Hestia Masthead
 January 29, 2010
Picture of the Week 
 Courtesy Masterpiece Design Group
If the recessionary times taught us anything, it showed us our home can be a cozy, safe haven. Designer Christy Scanlon tells us how to evoke that sense of peace in our homes throughout 2010. 
See story below.
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The Numbers and New Video Say it All 
ORRAWhen all is said and done in the housing market for 2009 in the Orlando area, it appears the resale industry is rebounding. Realtors sold 60% more homes than they did in 2008, bringing total annual sales to 23,705 -- a return to pre-housing boom days:  In 2002, 21,356 homes were sold in the area; 24,251 in 2003. In fact, if you remove the years with the lowest sales  (2008 recession influenced) and the highest (2005 boom influenced) in the past eight years, area sales are essentially back to a normal pace. 
To tout the positive news, the Orlando Regional Realtor Association (ORRA) has unveiled a new manner in which to deliver its housing market statistics: YouTube. ORRA is creating the monthly videos with the hope more people will get a better understanding of what is going on in today's Orlando housing market.  
Courtesy of ORRAHow Long Will it Take to Sell Your Home?
Since it appears the tide may be turning in Orlando's resale housing market, many people who have been waiting to sell may be ready to take the plunge. But how long will it take?
According to the Orlando Regional Realtor Association, by December 31, 2009, homes were spending an average of 91 days on the market before selling. At year-end 2008 it was taking almost three weeks longer -- 107 days -- to move a home. And in 2007, 113 days was the average. ORRA Chairman Kathleen Gallagher McIver says the length of time a home is on the market really depends on the home and the listing price.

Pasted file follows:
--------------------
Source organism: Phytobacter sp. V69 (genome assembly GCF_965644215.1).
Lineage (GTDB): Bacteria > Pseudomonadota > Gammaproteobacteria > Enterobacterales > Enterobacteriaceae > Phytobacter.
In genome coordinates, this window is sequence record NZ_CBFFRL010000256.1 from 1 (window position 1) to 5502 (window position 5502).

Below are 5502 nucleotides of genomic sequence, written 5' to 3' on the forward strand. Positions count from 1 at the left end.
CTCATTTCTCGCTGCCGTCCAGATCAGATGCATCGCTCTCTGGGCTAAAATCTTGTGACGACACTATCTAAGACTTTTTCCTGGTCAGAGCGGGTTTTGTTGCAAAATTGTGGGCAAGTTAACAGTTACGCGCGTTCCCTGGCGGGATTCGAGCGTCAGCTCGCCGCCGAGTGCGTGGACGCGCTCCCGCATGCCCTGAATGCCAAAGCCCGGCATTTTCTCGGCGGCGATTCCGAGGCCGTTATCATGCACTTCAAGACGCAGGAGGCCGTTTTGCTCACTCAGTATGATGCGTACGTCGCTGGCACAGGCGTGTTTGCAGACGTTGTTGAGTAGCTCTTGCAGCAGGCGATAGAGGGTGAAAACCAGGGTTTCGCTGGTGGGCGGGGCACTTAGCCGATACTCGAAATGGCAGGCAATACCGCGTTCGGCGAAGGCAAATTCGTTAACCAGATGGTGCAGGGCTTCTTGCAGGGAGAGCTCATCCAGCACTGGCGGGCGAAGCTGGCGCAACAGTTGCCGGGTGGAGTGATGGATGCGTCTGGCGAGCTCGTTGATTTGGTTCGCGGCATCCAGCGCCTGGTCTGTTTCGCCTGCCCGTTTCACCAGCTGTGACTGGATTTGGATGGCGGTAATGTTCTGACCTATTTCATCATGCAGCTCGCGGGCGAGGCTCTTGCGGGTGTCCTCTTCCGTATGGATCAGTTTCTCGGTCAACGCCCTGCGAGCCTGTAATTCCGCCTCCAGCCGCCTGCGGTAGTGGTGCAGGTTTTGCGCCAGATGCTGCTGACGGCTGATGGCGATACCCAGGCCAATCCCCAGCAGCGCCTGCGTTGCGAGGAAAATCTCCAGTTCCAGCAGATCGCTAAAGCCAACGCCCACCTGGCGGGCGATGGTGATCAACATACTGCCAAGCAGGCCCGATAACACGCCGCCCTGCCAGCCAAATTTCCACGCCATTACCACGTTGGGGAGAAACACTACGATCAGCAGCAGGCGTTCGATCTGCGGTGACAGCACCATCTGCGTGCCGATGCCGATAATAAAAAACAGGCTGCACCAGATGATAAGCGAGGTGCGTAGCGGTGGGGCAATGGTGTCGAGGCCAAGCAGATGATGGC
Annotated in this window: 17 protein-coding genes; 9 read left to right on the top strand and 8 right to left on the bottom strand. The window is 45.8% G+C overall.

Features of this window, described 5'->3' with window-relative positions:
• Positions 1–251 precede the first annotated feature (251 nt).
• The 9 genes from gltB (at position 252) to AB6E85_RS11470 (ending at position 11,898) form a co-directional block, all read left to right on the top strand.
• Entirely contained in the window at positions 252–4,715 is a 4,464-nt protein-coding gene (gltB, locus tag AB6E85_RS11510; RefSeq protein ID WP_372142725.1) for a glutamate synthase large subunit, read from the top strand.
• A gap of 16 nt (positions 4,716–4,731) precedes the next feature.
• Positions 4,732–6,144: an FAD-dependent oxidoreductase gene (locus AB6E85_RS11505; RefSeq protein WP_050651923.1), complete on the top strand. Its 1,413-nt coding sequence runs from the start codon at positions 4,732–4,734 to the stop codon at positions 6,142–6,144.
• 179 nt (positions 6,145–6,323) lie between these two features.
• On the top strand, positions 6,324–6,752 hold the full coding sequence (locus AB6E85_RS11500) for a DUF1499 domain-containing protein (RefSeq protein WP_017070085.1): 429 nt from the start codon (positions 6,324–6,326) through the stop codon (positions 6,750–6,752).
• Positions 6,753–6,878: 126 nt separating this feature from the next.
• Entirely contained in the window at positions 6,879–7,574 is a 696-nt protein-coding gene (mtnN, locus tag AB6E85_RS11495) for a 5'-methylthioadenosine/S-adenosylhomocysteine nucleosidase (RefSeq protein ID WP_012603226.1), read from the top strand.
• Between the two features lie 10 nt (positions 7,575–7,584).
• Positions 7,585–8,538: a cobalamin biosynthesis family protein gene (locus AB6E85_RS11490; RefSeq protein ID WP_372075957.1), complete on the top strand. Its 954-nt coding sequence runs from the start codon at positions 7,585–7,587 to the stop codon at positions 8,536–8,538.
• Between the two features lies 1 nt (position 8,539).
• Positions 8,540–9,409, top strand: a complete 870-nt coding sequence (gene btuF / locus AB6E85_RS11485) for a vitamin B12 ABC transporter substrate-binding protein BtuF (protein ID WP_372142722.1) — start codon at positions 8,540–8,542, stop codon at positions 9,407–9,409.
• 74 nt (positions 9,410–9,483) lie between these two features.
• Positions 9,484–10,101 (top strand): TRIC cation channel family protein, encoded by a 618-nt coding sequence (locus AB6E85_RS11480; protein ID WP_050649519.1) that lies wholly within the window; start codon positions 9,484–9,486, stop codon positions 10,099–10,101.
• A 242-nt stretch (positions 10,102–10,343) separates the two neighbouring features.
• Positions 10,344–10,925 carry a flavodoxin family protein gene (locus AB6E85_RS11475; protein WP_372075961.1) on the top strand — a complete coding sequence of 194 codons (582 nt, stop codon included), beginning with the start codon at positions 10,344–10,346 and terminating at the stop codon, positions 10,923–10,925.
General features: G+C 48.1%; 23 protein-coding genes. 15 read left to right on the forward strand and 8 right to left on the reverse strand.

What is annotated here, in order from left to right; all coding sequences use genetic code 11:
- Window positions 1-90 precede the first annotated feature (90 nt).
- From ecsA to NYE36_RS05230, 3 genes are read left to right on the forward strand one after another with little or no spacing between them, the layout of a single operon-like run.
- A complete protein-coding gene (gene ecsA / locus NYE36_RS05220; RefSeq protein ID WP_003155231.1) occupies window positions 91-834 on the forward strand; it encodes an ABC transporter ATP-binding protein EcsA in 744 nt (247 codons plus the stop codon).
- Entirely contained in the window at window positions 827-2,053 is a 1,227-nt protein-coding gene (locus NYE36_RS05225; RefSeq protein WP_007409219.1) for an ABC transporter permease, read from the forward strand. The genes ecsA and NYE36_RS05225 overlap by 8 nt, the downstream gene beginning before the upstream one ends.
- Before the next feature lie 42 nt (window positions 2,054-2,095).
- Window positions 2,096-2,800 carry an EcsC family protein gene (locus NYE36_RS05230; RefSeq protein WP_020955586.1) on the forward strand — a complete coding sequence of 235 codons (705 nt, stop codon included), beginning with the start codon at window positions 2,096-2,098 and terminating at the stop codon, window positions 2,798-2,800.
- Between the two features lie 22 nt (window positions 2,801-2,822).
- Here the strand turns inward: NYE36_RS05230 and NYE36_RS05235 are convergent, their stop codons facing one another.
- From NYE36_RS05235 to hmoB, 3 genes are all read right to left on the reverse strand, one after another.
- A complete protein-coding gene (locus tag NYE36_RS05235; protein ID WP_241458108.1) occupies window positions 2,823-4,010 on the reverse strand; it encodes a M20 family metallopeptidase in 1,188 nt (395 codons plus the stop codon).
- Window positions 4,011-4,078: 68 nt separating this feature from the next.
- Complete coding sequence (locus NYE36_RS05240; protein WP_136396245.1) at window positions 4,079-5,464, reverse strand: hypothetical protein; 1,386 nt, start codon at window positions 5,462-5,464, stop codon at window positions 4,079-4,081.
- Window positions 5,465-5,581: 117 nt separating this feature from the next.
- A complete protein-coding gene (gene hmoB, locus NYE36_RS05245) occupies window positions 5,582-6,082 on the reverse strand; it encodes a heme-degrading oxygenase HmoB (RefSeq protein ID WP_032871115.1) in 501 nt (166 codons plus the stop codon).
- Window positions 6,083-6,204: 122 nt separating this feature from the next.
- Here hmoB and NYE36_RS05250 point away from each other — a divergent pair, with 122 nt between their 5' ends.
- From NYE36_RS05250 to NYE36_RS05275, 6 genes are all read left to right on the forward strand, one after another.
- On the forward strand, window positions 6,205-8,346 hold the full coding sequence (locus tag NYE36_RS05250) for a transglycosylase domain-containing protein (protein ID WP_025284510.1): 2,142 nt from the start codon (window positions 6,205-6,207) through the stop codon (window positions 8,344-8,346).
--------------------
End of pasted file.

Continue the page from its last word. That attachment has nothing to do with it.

"If it's priced right and in good shape, it's selling in a matter of ten days," she says.
She notes another thing sellers have going for them is the inventory of homes for sale is down 31% from 2008. As of December 31, 2009, there were 15,549 homes on the market in the Orlando area, the lowest level since March 2006.
TranquilityThis Year, Color Your Home in Tranquility
It's a new year, and it's time to think about doing a little redecorating. Christy Scanlon, COO, of Masterpiece Design Group in Winter Park, Fla., has provided us some tips on color trends, and what's in and what's out for 2010.
 Christy Scanlon
  • Dark colors - Matte black and dark Indigo Blue.  Adding these dramatic colors to your walls will create an unexpected, yet cozy feel.  Make sure your room is well lit and pair it with glossy neutrals -- even white -- in your furnishings and accessories.  White as a contrast evokes the feeling of innocence and hope.  It also gives you a neutral base so you can change the look of a room by simply adding a different color accent pillow or area rug at a very low cost.
  • Soothing - Turquoise is the most popular color this year. It is inspired by nature and is a color that will help us escape the everyday turmoil of the current economy.
  • Invigorating - Golden yellow as an accent.  Designers are using a version of yellow that has more of a muted undertone.  Great when mixed with the new, very popular neutral grey.